According to the Federal Trade Commission, more than three-quarters of a million Americans reported new or existing credit fraud in 2019, making credit fraud the prevailing type of identity theft. The Nilson report shows losses from credit fraud were almost $28 billion in 2018, with the US losing nearly $9.5 million.
Suffering credit fraud is inconvenient. Being convicted of credit fraud results in serious penalties, including $10,000 fines and up to 99 years in prison, depending on the circumstances.
How does Texas define credit fraud, and what happens if you are accused?
Defining Credit Fraud
An individual commits credit fraud by using another person’s information and credit standing to borrow money, open accounts, and purchase goods or services without intending to pay it back.
A person can use personal information gleaned from various places to open loans or credit card accounts and obtain cash advances. They may also exploit existing accounts to make purchases without the victim’s knowledge through illegal access to bank accounts and credit cards.
Victims end up with unpaid debt in their name. They can usually sort everything out, but it takes time and effort. Their credit scores dive, although temporarily, and they have trouble getting new credit. Lenders charge higher fees and interest rates, not just for those with less-than-stellar credit scores but also to pay for fraud prevention and management programs.
The law defines 20 distinct forms or types of credit fraud by determining the kind of personal information used, the method the perpetrator used to steal the data, and the type of credit obtained through fraud.
The offender obtains personal information by stealing credit cards, account numbers, usernames and passwords, Social Security numbers, and other private data. They get the information through:
- Phishing scams via email, phone, or social media
- Card skimming
- Copying information by looking over a victim’s shoulder
- Stealing driver’s licenses, credit cards, or mail
- Buying lists of information leaked through data breaches
Using this information, the individual opens new loans or credit cards in the victim’s name. Alternatively, they may take control of existing accounts by changing the mailing address or account passwords. Sometimes, they open accounts under the name of a minor child.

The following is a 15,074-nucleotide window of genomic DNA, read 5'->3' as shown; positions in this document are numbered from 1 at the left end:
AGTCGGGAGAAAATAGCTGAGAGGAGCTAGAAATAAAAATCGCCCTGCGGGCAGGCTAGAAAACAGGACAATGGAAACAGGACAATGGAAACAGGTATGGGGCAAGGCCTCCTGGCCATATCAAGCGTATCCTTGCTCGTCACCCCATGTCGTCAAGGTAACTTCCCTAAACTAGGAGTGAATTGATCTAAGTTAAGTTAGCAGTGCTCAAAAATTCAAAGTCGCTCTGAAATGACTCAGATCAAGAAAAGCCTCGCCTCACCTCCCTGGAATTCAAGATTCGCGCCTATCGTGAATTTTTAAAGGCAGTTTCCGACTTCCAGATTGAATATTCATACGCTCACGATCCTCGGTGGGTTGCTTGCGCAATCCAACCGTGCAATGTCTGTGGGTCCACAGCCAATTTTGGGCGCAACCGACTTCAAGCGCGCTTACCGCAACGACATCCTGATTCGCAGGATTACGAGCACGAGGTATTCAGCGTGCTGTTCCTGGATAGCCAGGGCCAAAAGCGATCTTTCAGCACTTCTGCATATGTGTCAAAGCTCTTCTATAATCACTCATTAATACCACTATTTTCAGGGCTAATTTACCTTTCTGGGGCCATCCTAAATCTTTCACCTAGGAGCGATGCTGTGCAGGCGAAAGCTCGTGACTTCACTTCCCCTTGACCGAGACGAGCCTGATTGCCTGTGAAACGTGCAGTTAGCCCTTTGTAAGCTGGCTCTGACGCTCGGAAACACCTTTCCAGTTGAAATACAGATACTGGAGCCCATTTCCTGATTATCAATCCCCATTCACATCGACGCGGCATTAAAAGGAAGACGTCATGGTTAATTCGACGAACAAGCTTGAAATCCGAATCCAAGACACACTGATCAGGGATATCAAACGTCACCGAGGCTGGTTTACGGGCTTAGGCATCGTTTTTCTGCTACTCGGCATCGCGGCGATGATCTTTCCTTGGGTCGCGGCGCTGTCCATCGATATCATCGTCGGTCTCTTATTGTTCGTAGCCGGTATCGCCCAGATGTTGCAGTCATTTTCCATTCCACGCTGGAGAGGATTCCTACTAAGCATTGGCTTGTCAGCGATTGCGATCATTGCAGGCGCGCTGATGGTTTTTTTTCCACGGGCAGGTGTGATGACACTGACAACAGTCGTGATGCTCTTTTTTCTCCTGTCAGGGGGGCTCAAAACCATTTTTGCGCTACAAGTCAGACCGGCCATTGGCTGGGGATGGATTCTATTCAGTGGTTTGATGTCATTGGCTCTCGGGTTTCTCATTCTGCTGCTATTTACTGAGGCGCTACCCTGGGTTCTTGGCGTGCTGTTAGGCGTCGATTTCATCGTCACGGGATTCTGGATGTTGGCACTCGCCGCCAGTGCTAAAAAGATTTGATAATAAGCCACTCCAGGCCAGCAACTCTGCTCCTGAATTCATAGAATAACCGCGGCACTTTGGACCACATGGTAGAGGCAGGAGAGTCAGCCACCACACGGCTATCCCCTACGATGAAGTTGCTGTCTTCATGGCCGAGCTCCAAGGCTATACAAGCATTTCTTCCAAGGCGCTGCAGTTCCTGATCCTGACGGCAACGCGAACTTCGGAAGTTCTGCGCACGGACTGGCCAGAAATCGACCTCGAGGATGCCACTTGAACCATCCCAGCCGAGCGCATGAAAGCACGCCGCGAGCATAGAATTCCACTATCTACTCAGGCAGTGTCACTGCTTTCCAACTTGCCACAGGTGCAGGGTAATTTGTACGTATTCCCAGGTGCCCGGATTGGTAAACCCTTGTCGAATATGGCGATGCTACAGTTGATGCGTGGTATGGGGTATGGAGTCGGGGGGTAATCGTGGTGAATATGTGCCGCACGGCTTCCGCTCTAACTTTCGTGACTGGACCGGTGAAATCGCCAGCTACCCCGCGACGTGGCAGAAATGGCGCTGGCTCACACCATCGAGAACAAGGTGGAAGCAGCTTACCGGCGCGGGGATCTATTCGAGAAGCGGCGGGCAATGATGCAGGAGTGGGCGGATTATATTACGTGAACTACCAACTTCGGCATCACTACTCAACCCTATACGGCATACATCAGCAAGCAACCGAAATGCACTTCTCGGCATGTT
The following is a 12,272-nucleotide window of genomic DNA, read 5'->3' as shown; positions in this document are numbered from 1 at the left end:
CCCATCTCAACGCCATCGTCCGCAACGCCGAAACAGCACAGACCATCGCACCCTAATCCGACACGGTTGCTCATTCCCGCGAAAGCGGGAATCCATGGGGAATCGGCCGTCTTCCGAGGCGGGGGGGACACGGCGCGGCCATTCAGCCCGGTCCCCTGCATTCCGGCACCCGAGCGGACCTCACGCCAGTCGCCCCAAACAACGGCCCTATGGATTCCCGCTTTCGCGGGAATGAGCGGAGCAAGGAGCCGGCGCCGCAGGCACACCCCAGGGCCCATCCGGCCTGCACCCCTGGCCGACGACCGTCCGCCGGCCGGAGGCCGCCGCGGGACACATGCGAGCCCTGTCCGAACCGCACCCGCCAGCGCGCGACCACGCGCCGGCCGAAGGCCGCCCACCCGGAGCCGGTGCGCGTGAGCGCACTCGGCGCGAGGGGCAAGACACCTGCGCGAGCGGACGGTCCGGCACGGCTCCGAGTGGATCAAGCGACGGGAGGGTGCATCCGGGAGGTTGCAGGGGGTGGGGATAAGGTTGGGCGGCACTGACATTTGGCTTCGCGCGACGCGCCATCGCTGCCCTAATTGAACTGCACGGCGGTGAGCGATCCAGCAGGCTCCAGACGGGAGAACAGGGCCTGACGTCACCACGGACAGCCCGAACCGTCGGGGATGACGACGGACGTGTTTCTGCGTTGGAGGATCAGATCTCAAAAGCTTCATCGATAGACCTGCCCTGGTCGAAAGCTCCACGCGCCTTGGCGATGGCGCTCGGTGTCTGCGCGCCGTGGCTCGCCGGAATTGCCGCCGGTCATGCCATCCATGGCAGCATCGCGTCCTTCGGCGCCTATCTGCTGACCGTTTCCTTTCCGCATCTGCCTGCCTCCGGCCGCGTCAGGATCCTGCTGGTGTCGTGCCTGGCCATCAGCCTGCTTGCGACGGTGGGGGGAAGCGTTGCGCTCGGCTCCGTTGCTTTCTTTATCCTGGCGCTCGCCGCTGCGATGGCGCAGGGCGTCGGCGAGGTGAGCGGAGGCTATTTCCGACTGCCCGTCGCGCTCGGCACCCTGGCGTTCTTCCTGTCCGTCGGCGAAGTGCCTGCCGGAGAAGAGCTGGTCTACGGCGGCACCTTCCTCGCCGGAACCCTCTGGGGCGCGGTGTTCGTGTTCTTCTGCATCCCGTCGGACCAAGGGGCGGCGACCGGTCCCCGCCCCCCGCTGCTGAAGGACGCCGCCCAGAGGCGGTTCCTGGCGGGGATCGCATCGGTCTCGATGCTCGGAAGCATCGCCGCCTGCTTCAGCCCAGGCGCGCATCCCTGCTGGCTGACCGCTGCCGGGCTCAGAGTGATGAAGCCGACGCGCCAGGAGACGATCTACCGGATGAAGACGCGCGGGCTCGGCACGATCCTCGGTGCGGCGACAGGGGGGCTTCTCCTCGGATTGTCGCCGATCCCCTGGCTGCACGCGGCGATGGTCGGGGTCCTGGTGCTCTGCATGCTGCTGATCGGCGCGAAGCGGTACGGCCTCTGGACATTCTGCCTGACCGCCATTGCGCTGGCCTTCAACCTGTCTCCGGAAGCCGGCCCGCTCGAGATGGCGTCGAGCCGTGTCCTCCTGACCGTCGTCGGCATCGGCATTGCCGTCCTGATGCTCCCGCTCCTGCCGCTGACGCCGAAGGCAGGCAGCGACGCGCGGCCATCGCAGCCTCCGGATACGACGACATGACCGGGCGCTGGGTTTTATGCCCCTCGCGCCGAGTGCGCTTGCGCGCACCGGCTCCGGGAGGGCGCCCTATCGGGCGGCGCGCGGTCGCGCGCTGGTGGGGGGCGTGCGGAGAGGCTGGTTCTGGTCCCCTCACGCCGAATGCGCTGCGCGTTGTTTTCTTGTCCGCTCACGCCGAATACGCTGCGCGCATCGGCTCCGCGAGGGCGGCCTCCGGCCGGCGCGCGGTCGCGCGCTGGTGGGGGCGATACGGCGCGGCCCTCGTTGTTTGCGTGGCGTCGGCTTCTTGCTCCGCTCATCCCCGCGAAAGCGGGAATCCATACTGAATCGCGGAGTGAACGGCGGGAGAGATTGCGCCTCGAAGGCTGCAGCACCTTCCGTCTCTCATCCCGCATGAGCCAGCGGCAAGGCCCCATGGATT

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Types of Credit Fraud
Credit fraud is split into application fraud and account takeover.
Application fraud is also known as identity theft and involves stealing personal data to open an account and withdraw cash. Account takeovers occur when someone hijacks an existing account to get replacement cards in the victim’s name and manipulate the account information.
For victims, there is a difference in protection between credit cards and debit cards.
The Penalties for Credit Fraud
Most states, including Texas, have severe criminal penalties for credit fraud. The minimum penalties in Texas include a jail sentence from three months to two years and fines of up to $10,000.
If the crime is against an elderly individual, the prison term can go up to ten years. Using fraudulent credit to purchase more than 50 items can get you a felony conviction worth five to 99 years.
Courts base the penalties on the defendant’s history of previous felonies, use of weapons during the crime, and bodily injury to another. The punishment includes imprisonment, fines, and restitution if the perpetrator uses a financial transaction device to steal personal information.
Possessing and selling stolen cards, account numbers, PINs, credit card numbers, or bank accounts or fraudulently falsifying your identity to obtain money and goods is a serious crime. A felony conviction can follow you for life, impacting everything from your ability to find work and housing to borrowing money.
Have you been charged with credit card fraud? Attorney Brett Podolsky can help »
Why You Need an Attorney
If you have been accused or charged with credit fraud, you need an experienced fraud attorney who can closely examine the evidence and possibly get the charges reduced or dismissed. First-time offenders receive a fast education on the seriousness of credit fraud. Contact the Law Office of Brett Podolsky today for a free case consultation.